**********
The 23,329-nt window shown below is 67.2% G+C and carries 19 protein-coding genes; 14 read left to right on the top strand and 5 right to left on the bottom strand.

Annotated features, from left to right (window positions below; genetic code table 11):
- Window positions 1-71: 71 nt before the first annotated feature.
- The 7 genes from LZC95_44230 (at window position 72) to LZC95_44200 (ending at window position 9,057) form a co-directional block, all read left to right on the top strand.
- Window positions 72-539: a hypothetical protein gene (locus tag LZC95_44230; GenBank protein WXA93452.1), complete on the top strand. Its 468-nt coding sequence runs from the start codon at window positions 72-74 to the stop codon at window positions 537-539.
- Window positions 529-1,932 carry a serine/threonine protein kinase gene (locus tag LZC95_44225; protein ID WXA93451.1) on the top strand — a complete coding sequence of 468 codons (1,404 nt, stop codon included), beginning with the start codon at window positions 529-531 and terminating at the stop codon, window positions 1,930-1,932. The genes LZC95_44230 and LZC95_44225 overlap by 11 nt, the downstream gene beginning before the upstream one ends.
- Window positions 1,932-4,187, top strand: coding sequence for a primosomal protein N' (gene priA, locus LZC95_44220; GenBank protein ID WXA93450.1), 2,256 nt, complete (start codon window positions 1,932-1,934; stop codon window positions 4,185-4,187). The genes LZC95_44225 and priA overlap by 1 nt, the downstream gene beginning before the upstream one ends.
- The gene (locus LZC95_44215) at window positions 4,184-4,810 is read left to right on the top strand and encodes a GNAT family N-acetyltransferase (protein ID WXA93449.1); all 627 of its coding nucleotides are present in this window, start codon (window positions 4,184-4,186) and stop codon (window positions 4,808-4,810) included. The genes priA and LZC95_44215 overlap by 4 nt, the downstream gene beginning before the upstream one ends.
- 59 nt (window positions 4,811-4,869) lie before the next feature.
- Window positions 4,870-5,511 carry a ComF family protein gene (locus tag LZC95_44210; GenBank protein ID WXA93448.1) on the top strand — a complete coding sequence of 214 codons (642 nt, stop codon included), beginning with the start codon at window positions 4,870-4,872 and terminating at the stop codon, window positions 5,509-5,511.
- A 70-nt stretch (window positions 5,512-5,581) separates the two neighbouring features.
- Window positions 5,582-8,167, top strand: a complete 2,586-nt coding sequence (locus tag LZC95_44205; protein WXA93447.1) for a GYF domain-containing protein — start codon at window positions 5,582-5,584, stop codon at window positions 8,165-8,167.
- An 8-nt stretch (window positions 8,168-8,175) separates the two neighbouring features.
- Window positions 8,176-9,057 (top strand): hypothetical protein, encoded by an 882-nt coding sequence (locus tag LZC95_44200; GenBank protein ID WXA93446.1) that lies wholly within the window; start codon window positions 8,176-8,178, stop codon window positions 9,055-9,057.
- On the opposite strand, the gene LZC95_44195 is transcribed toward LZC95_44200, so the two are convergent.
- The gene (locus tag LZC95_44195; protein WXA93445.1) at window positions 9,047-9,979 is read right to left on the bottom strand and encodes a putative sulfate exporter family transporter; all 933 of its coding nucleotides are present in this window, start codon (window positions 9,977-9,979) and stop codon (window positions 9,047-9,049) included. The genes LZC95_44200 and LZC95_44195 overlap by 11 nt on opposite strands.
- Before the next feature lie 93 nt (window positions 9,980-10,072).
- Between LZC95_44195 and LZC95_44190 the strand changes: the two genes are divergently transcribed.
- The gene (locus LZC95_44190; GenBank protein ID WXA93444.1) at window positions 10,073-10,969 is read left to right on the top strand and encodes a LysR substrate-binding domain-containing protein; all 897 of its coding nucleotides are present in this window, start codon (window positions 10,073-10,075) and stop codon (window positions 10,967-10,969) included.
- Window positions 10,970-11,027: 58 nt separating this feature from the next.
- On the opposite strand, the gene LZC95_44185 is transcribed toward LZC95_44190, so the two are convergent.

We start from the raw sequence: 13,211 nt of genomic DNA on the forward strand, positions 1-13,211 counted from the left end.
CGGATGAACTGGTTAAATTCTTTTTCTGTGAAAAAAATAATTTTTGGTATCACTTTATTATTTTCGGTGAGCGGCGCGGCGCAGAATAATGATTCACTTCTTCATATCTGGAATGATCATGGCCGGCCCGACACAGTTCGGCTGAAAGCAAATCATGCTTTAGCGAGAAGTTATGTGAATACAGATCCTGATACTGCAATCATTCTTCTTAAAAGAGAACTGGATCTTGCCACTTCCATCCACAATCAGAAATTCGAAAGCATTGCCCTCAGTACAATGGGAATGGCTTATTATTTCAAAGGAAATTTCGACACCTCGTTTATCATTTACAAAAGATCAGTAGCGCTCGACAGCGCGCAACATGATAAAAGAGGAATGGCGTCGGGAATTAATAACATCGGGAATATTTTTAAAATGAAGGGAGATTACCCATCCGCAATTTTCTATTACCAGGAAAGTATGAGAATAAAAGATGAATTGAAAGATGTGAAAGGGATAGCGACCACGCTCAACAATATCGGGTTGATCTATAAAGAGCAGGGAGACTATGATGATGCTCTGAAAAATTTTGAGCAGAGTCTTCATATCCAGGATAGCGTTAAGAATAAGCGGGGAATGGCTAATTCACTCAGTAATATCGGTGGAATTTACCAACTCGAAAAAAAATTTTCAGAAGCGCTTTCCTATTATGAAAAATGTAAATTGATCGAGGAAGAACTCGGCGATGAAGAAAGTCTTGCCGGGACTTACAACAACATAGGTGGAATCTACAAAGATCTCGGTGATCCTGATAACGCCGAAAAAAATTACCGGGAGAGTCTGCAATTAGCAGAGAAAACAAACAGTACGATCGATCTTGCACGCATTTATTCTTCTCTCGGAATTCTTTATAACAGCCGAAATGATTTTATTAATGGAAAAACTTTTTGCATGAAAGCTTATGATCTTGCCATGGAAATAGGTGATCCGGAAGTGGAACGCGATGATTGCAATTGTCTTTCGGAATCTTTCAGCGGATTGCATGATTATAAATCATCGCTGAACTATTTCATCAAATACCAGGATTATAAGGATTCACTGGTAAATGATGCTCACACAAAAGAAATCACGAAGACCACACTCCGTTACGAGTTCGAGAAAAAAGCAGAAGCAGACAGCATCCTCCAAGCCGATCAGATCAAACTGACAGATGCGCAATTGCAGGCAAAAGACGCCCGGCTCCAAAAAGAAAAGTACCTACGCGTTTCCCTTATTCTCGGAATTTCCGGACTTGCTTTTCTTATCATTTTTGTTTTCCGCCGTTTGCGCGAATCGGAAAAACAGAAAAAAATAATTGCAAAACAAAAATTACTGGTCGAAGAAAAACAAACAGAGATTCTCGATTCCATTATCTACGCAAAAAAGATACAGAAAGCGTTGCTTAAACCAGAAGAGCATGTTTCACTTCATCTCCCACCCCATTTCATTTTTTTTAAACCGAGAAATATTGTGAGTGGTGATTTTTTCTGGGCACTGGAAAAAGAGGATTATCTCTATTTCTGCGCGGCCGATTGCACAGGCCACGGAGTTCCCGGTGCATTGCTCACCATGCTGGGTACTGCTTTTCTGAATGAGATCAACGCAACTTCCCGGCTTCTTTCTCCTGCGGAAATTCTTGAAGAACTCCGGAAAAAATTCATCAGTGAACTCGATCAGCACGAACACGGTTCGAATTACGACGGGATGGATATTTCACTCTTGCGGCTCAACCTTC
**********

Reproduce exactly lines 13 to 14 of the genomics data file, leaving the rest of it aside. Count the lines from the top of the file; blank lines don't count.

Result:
- An 8-nt stretch (window positions 8,168-8,175) separates the two neighbouring features.
- Window positions 8,176-9,057 (top strand): hypothetical protein, encoded by an 882-nt coding sequence (locus tag LZC95_44200; GenBank protein ID WXA93446.1) that lies wholly within the window; start codon window positions 8,176-8,178, stop codon window positions 9,055-9,057.